Nor does the White Paper make any attempt to analyse the root causes of the lack of affordable housing, even though such an analysis hardly involves great intellectual prowess. It is obvious that poor people cannot afford to buy, rent or build in many rural locations because land and property prices are too high; that they are high because of a scarcity of building land; and that this scarcity is caused by the planning system which does not permit residential development anywhere except for a few defined areas. The only proposal so far made to solve this problem, whilst still protecting the countryside, is to allow, in areas where conventional development would not be permitted, various forms of low impact development conforming to stringent criteria which would ensure that there was little or no adverse environmental impact.
Scotland already has a policy providing for low impact development in its planning guidance NPPG15, and the Welsh Assembly has recently commissioned a report on the matter. Policies on low impact development are beginning to appear in draft local plans (eg S. Somerset, Milton Keynes). Yet despite submissions to the White Paper Team and to its sounding board on the subject from Chapter 7 and others, the issue has been resolutely ignored. One doesn’t expect the White Paper to embrace overnight a policy that is, admittedly, fairly radical. But one should expect it to lay the options on the table and discuss the pros and cons in an honest and level-headed manner.
Transport (Chapter 6)
As we have already mentioned, Chapter 6 on Transport, does not refer to climate change. At present the number of households in the world wi thout a car is increasing faster than the number of households with a car. If Britain is to reduce its carbon emissions to levels compatible with equitable world consumption, then the numbers of cars operated in the country, and their mileage, will have to be drastically curtailed.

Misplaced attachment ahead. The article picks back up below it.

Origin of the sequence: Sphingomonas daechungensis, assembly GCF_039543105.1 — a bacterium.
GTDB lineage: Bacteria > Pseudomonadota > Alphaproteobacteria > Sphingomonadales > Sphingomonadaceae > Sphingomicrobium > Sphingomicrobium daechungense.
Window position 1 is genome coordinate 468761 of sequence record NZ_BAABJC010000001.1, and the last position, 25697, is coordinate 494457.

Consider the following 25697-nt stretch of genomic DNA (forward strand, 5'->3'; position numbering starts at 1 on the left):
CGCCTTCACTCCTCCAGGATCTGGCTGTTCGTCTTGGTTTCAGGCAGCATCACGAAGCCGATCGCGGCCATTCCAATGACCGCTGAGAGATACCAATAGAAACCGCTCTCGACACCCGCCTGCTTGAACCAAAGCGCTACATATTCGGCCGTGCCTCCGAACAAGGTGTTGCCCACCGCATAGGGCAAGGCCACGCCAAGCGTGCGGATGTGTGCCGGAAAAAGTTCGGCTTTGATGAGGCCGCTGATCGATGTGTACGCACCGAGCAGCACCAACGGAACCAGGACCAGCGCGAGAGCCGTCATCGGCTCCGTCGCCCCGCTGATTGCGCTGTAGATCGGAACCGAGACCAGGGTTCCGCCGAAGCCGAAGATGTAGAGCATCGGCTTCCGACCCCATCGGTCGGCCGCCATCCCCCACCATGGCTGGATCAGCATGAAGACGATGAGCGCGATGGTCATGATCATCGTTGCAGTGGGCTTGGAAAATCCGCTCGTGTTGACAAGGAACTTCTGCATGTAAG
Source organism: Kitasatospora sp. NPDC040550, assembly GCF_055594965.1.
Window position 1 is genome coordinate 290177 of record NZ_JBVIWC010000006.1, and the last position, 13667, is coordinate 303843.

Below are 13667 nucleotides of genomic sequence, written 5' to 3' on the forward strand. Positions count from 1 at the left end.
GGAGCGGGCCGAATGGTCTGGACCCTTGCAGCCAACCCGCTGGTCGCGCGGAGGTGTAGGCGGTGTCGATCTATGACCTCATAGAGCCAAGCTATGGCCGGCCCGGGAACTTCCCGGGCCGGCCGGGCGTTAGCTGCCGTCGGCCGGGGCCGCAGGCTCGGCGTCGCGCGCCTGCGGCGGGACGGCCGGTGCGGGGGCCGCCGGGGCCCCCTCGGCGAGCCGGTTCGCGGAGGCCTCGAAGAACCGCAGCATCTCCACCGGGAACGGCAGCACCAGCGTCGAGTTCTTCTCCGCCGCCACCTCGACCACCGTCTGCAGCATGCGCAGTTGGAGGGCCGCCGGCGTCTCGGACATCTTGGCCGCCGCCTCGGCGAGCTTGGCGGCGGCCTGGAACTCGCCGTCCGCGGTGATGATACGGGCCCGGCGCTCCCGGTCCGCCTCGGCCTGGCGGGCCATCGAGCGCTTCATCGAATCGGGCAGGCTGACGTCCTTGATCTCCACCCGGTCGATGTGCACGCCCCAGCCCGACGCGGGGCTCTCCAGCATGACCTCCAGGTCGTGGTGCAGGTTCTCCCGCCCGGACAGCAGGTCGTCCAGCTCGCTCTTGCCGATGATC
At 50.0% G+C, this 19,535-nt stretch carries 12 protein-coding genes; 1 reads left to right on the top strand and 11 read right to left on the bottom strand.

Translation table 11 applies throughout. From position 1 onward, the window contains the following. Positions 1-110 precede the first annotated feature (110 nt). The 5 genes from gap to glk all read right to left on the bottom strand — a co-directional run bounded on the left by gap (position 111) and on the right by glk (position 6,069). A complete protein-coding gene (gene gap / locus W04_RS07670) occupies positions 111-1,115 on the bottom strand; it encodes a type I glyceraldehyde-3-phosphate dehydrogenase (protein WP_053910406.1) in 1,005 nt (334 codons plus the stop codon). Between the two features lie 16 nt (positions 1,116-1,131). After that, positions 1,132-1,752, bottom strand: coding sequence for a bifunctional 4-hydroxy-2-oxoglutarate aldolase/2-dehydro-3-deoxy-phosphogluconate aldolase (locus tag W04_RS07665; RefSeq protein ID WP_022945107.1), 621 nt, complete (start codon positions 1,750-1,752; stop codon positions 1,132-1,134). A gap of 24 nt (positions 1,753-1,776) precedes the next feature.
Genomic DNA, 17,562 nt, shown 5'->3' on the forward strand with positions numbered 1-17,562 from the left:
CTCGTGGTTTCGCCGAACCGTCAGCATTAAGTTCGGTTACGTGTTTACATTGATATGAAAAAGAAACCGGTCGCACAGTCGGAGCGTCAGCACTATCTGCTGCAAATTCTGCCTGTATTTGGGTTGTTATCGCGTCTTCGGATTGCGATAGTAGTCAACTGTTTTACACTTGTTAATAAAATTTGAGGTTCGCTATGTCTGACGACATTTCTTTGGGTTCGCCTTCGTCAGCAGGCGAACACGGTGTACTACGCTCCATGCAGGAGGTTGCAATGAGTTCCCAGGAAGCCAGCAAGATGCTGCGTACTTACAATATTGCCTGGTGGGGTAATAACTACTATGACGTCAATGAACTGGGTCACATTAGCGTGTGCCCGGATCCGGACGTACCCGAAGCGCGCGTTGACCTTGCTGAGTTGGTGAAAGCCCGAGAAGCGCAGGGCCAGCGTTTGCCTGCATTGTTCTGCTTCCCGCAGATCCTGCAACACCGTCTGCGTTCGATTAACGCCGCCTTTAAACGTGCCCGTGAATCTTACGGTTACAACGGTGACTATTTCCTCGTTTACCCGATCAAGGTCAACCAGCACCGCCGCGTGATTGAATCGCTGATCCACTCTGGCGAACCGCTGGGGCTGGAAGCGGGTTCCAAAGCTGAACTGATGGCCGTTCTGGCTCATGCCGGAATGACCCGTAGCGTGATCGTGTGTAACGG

The White Paper Team seem to be blissfully unaware of this. They do propose a few measures which could be useful means of reducing people’s dependence on cars – for example car share clubs, taxi share systems etc (though no mention we can see of delivery services). But these measures seem to be directed at the one-sixth of rural people who do not have access to a car, rather than the remaining five sixths who need to reduce their car use: “We aim to offer more help to individuals who need the use of a car.”(6.3.1) This reflects the Labour Government’s absurd capitulation to the fuel price protesters without once raising the crucial issue of environmental sustainability, which was why the Tories put the annual tax increase on in the first place.
Rural and Village Services
Similarly, the White Paper does propose some measures to improve rural services (Chapters 3 and 4), but these are all sticking plaster remedies. Once again there is no attempt to analyse the root of the problem, which again is the private car. Had the internal combustion engine been propagated rationally and equitably over the last 70 years, it could have provided better transport links to local towns and better retail and delivery services to local villages. Instead quite the reverse has happened: the bus and train services have been slashed, and 80 per cent of the population drives further and further afield in search of employment, goods, medical attention, education, leisure etc, while the remaining 20 per cent (ie those low income people who have resisted the pressures to move into towns) are left stranded.
It is surely self-evident that if private car use is curtailed then rural services will automatically (or at least with the help of a few carrots) fall back into place. Since there is an urgent need to reduce private car use for environmental reasons, what good reason could there be for not embarking on such a strategy as soon as possible?